If college is one of those goals, Kobliner recommended that parents establish a dedicated college savings plan and start talking about college affordability during the eighth grade. “Let your child know that you are saving money for college, ideally in a 529 (college fund),” he said. “Studies show that kids who know this are more likely to go, regardless of how much their parents have saved.”
There is a temptation for parents to use money as a carrot for children, and some children may suggest financial incentives based on what they hear from their friends. A survey showed that half of parents give their children money for good grades, an approach Kobliner advised against taking.
“Research from Harvard University shows that these bribes don’t work because external motivation is not what will make them work hard in the long run. That requires internal motivation, that feeling of authentic accomplishment,” Kobliner said.
Conversations about what to do with money, whether it’s an allowance or earned in some way, are crucial. Parents should teach their children to spend less than they earn, Eaton advised. “This is essential money management advice and it’s critical.”
This important lesson is even on the minds of parents of preschoolers. Liz Callin from Milwaukee is already planning to show it to her 4-year-old son. “I wish they had taught me how important it is to start saving early and often. Saving 10% of each paycheck will be something I will teach my son when he grows up.”
Kobliner recommended that parents help their children open a Roth IRA to save some of their earnings. “This is an excellent opportunity to teach your teenager about the magic of compound interest,” he said.
Mathematics speaks for itself. Kobliner shared this simple and powerful scenario to use in conversations with children: Starting in your 20s, if you save $ 1,000 a year and stop at 30, you’ll have more than $ 200,000 in retirement.
Conversations about credit cards are important, especially if your teen is heading off to college, a common recruiting ground for enrollment.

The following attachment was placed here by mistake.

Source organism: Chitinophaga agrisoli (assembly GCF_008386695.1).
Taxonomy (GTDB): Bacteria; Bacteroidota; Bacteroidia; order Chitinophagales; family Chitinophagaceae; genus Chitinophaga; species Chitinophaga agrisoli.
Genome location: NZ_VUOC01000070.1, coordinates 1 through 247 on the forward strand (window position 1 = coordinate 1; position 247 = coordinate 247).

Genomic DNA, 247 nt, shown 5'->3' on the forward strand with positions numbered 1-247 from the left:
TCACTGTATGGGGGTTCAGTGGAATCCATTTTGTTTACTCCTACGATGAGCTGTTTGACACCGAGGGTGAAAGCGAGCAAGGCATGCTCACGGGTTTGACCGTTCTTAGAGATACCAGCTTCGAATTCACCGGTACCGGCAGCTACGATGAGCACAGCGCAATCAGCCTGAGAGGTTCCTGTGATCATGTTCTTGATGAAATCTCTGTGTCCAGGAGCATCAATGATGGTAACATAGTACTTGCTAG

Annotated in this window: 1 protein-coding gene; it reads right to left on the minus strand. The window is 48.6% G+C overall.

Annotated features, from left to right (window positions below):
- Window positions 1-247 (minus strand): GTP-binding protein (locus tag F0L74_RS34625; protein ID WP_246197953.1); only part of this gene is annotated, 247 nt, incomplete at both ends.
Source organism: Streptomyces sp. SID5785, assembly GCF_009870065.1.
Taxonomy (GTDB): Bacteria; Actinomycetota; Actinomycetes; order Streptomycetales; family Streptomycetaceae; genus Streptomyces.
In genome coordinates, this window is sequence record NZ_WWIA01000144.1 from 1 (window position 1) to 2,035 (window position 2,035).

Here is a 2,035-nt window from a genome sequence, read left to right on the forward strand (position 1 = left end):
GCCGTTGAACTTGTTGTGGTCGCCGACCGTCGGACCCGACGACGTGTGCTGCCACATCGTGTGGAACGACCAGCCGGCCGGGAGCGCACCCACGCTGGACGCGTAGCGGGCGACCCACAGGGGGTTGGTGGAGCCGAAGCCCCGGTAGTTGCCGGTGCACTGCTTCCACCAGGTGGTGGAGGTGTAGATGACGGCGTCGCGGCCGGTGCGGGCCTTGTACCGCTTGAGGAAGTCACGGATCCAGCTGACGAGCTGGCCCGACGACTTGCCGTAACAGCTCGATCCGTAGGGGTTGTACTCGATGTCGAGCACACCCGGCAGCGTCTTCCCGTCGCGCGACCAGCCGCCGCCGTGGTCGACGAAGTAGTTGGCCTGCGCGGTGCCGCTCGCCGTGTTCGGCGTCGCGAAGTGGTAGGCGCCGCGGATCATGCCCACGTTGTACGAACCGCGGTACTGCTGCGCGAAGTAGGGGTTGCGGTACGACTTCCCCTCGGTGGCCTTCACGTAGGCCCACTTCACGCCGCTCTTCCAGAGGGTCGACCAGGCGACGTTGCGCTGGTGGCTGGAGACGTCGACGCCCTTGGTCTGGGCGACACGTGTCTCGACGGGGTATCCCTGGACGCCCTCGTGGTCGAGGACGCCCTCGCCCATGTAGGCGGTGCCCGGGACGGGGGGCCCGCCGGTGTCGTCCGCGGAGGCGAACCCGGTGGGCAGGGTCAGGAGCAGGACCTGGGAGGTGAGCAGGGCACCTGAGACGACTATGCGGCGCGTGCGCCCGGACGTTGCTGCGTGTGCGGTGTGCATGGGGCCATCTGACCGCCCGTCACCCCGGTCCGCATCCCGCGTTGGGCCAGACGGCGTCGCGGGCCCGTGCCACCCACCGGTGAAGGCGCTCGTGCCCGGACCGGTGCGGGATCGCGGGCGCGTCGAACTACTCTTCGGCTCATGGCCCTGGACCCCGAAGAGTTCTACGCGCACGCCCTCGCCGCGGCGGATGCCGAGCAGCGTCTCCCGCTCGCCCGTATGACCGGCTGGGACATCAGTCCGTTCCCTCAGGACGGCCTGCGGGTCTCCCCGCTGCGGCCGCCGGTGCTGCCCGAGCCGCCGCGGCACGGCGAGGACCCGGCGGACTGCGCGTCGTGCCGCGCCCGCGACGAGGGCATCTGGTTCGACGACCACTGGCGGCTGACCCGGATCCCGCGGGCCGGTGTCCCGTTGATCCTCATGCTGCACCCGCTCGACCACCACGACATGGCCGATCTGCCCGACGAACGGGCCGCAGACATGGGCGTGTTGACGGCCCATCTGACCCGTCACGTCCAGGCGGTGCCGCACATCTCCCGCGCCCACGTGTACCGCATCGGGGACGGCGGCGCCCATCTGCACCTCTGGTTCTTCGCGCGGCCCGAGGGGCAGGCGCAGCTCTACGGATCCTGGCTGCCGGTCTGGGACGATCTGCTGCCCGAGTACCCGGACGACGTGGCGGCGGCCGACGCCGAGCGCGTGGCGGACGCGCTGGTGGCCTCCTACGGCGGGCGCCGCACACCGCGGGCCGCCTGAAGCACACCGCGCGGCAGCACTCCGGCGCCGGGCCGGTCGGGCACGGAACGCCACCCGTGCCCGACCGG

“When I got to college, I signed up for a credit card because of a free ‘gift’ and didn’t realize what APR meant,” said Emily Williams, a mother of 4 and 9-year-olds in Malden, Massachusetts. . “I couldn’t keep up with the monthly payments and got into a lot of debt.”
Kobliner recommended explaining the concept of credit card interest to children with an example like this: accumulating a $ 1,000 balance on a credit card but only paying the minimum each month would take more than six years to pay and cost almost $ 600 in interest.
Children will eventually need to learn to manage their money. Keep conversations age-appropriate, focused, and fair.
A 2018 study by T. Rowe Price indicated that the tides are beginning to turn, but Kobliner shared that years of previous surveys consistently showed that parents are more likely to talk about financial problems with their sons than with their daughters, which leads for children to express more confidence about financial matters.
“Many parents believe that their (male) children are smarter with money. This is silly and must end,” Kobliner said. “Especially when girls face an uphill climb anyway to earn salaries that are on par with their male peers. Make sure all boys are equally prepared for financial smart lives.”
Christine Koh is a former music and brain scientist turned author, podcaster, and creative director. You can find her work at christinekoh.com and on Instagram, Twitter, and Facebook at @drchristinekoh.